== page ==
Maximize your investment.
The purchase and sale of real property is a smart wealth-building tool. But property owners may lose valuable investment funds when the sale of an investment property requires the payment of capital gains and depreciation recapture taxes. Surety’s 1031 empower investors to preserve equity and save tax dollars through tax-deferred exchanges. Under Section 1031 of the Internal Revenue Code, you can defer the payment of capital gains taxes when you sell investment property and acquire “like kind” replacement property.
A 1031 exchange transaction typically requires the assistance of a qualified intermediary. When you work with Surety and our industry partners, you have peace of mind knowing your transaction is in the hands of an industry leader.
- Nationwide service from knowledgeable, experienced 1031 exchange attorneys and professionals
- Qualified intermediary services for all types of exchanges, including simultaneous, deferred, reverse and improvement exchanges
- Personal attention
When you sell your interest in investment property, you may incur federal capital gains taxes and, in some states, state taxes as well. Your attorney, tax advisor or real estate professional may suggest a tax-deferred exchange under Section 1031 of the Internal Revenue Code. A tax-deferred exchange allows you to dispose of investment properties and acquire “like-kind” properties while deferring federal capital gains taxes and depreciation recapture. Most states with a capital gains tax offer a similar tax advantage. The bottom line: a tax-deferred exchange allows you to reinvest sales proceeds that would otherwise be paid to the government in taxes.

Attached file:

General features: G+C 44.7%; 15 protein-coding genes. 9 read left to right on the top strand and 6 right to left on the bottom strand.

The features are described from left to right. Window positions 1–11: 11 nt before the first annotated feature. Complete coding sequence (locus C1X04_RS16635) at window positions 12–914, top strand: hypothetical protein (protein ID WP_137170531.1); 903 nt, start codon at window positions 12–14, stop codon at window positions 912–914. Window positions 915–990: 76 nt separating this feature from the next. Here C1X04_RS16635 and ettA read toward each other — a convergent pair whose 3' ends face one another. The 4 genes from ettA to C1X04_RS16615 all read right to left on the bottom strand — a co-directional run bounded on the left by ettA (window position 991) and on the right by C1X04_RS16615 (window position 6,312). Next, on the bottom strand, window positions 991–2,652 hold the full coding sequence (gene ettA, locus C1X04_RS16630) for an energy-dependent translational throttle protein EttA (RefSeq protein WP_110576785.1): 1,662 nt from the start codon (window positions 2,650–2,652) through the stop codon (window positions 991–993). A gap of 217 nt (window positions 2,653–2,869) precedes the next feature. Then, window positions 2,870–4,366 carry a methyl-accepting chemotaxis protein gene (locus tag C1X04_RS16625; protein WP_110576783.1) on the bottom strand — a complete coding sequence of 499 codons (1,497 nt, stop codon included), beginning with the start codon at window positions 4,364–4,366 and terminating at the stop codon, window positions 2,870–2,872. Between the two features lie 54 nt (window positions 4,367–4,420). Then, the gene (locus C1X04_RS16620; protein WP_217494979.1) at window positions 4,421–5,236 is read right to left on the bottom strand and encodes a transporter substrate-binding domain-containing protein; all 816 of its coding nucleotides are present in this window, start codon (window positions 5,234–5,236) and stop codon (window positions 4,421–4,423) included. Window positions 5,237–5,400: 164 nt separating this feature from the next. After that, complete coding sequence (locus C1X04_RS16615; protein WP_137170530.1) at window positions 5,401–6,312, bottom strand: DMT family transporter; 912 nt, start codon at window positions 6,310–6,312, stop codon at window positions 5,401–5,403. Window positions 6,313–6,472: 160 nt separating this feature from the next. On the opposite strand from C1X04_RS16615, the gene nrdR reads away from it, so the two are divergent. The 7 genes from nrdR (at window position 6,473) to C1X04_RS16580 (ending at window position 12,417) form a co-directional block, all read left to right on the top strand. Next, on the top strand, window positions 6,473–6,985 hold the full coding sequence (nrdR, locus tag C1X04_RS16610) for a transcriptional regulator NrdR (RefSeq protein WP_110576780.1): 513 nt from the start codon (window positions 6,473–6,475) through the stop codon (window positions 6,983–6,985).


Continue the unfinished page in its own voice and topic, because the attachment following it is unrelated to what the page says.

Improvement / Build-to-Suit Exchanges
An improvement exchange occurs when a taxpayer wants to acquire replacement property and build improvements on it during the exchange period. This usually happens when the taxpayer determines that he or she will have exchange funds in excess of the cost of the replacement property. The excess equity is used to construct improvements on the replacement property.
A reverse exchange occurs when a taxpayer wants to acquire replacement property prior to the closing of the relinquished property. Although common terminology calls this type of transaction a “reverse exchange,” the taxpayer does not actually acquire the replacement property first and dispose of the relinquished property later. Instead, the taxpayer must arrange for an Exchange Accommodation Titleholder (EAT) to take title to either the relinquished property or the replacement property.
This allows the taxpayer to comply technically with the “relinquish first, replace later” order, while satisfying a market requirement to close on the replacement property.
With the strength, security and reputation of Surety and our industry partners, you can be assured that your reverse exchange will be handled with the utmost competence and efficiency.
With Surety, you are working with the industry’s top professionals. Our team will close your transaction smoothly and quickly with single-point responsibility and accountability regardless of property location, number of properties or number of participants.
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